ECE4893A/CS4803MPG – Homework #6

ECE4893A/CS4803MPG – Homework #6

ECE4893A/CS4803MPG: Multicore and GPU Programming for Video Games

Fall 2008

Homework #: Aperture Science Xbox Multicorification Center

4A checkpoint due: Tuesday, Nov. 14 at 23:59:59 (via T-square)

4B boss battle due: Wednesday, Nov. 21 at 17:00:00 (via T-square)

Late policy: The “4A checkpoint” will be graded out of 20 points;
the “4B boss battle” will be graded out of 100 points. We will
accept late submissions; however,
for every day that a submission is overdue (including weekend days),
we will subtract 10 points (for 4A) or 20 points from
the total (for 4B).
(We understand that sometimes multiple assignments hit at once, or other
life events intervene, and hence you have to make some tough choices. We’d
rather let you turn something in
late, with some points off, than have a “no late assignments
accepted at all”
policy, since the former encourages you to still do the assignment
and learn something from it, while the latter just grinds down your soul.)
The due date was chosen so that the assignment will not be hanging over your
head over Thanksgiving break, so you really want to have it done before
you leave for Thanksgiving. We will give another (simpler) assignment
to hang over your head over Thanksgiving break.

<!–[I’ve gotten some good questions on this homework; I’ve included some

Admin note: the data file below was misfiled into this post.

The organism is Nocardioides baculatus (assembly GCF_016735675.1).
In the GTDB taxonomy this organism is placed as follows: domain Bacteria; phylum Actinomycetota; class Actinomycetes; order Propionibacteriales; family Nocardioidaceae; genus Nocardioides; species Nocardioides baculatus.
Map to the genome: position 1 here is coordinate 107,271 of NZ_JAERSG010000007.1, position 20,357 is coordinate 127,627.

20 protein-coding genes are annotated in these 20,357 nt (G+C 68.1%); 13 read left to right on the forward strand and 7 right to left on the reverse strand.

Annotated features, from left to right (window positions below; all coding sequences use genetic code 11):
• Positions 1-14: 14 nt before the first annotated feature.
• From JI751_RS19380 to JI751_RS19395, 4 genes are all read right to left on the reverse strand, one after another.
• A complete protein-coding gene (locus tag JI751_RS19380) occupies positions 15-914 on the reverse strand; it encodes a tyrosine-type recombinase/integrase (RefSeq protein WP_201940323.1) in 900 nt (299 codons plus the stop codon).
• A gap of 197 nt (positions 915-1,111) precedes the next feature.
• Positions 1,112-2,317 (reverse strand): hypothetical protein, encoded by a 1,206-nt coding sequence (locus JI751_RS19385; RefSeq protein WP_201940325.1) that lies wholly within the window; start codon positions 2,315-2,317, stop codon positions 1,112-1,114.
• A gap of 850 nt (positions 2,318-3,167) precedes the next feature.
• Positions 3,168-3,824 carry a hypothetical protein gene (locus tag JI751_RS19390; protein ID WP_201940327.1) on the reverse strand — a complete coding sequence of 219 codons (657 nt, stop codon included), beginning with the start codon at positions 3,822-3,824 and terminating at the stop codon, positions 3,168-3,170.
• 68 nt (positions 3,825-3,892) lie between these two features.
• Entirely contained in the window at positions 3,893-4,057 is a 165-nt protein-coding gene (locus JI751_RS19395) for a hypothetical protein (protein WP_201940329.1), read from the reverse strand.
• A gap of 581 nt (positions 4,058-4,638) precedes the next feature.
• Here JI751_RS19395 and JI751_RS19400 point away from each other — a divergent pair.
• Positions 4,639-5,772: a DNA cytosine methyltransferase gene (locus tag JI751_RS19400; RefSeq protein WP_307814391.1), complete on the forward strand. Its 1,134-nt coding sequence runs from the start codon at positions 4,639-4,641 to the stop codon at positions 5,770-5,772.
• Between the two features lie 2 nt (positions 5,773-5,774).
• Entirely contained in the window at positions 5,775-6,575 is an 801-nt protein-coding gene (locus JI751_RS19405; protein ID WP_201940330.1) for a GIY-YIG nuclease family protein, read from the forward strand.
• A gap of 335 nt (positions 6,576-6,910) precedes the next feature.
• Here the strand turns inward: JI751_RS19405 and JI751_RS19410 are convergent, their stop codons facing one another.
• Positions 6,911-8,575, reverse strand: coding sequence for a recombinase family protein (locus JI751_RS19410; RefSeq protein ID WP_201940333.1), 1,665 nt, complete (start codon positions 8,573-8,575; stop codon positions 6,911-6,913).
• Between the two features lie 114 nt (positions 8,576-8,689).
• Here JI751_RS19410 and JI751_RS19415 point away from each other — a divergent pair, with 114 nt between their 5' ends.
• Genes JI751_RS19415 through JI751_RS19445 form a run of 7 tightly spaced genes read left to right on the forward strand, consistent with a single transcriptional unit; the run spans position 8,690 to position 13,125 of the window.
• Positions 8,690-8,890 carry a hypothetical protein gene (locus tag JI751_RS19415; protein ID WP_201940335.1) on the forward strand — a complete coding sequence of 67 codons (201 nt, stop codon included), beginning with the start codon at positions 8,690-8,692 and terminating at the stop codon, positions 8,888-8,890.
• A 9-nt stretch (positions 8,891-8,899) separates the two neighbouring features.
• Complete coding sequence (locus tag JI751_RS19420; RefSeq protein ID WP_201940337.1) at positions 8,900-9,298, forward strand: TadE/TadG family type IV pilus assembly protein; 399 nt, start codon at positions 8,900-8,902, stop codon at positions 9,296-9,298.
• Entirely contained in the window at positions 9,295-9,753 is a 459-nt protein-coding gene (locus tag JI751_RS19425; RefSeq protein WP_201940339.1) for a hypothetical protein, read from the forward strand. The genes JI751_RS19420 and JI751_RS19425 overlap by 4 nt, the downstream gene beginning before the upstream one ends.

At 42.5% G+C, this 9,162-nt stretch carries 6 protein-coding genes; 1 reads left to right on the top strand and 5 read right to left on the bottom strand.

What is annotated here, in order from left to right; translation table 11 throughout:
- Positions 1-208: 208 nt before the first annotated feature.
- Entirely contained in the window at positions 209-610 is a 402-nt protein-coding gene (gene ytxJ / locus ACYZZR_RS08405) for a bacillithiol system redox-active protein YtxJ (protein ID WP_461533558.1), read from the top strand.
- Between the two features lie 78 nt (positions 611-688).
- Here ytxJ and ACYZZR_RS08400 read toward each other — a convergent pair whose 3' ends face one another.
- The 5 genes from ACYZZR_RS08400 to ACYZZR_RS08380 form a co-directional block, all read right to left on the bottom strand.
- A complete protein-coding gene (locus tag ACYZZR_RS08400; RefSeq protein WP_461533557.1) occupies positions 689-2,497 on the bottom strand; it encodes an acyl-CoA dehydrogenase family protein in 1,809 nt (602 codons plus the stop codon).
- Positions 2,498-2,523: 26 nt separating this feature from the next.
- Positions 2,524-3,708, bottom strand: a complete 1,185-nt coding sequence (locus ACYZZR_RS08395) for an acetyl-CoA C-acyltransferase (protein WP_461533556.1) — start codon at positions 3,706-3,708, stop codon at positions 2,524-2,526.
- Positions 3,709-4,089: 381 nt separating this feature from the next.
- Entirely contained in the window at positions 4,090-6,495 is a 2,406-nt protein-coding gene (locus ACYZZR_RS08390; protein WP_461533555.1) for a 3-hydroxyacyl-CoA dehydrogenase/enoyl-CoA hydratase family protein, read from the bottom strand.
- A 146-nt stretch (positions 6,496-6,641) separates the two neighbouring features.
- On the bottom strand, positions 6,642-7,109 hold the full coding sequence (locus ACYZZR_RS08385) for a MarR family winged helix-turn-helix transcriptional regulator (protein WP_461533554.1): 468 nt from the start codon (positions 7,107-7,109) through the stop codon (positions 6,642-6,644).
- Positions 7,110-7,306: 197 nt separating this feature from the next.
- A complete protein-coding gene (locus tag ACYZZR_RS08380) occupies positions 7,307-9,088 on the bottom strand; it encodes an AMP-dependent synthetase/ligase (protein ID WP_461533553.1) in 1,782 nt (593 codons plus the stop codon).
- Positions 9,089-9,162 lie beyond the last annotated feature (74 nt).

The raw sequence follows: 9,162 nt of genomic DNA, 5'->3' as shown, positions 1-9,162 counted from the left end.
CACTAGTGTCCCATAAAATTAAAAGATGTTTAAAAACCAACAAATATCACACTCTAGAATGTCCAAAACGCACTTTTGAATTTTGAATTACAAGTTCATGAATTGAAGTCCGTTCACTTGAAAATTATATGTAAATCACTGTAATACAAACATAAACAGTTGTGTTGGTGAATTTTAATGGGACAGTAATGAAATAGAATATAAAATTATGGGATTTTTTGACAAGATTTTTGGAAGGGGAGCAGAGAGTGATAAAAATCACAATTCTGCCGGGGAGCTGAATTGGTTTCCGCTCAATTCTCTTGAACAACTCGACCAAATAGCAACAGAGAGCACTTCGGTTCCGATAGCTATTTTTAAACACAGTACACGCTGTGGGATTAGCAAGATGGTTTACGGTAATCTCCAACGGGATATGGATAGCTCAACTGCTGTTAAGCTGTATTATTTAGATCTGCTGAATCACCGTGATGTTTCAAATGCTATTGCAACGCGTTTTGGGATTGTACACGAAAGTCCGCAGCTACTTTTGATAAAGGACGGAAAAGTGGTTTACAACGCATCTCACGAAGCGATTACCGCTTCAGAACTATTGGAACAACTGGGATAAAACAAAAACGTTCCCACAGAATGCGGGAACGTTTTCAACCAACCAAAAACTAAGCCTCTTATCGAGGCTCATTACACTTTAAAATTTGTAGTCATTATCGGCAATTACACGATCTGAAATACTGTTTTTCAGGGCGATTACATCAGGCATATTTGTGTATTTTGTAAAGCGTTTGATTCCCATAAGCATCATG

clarifications and modifications in the writeup below in boldface.]

Discussion board: We will set up a “HW #4” discussion board where
students can discuss the homework and in particular ask questions that
the professors, TA, and other students can help answer.

Hello and again
welcome to the Aperture Science Xbox Multicorification Center.
Your application for employment has been reviewed, and
on the basis of your participation in the Georgia Tech
class “Multicore and GPU Programming for Video Games,” we have elected to
detain you for further testing to determine your suitibility for
employment as a Multicorifier.

Multicorifiers at the Aperture Science Xbox Multicorification Center
are responsible for transforming legacy single-threaded game
code into multi-threaded game code in preparation for the incorporation
of enhanced features that would overwhelm a single-threaded

To demonstrate your 1337 multithreading skills, please find an
interesting single-threaded XNA game from the web that you would like
to work on. Be sure to select a game with a design that
emphasizes the real-time nature of the medium, such as an arcade
game, a first-person or third-person shooter, a martial arts game, a
real-time strategy game, sports game, flight simulator, etc., and
not something like a Bejeweled or chess. Because variety is the
spice of life,
do not use the Spacewar game that comes with XNA or the
Racing Game availble from the XNA Creators website. Ideally, each applicant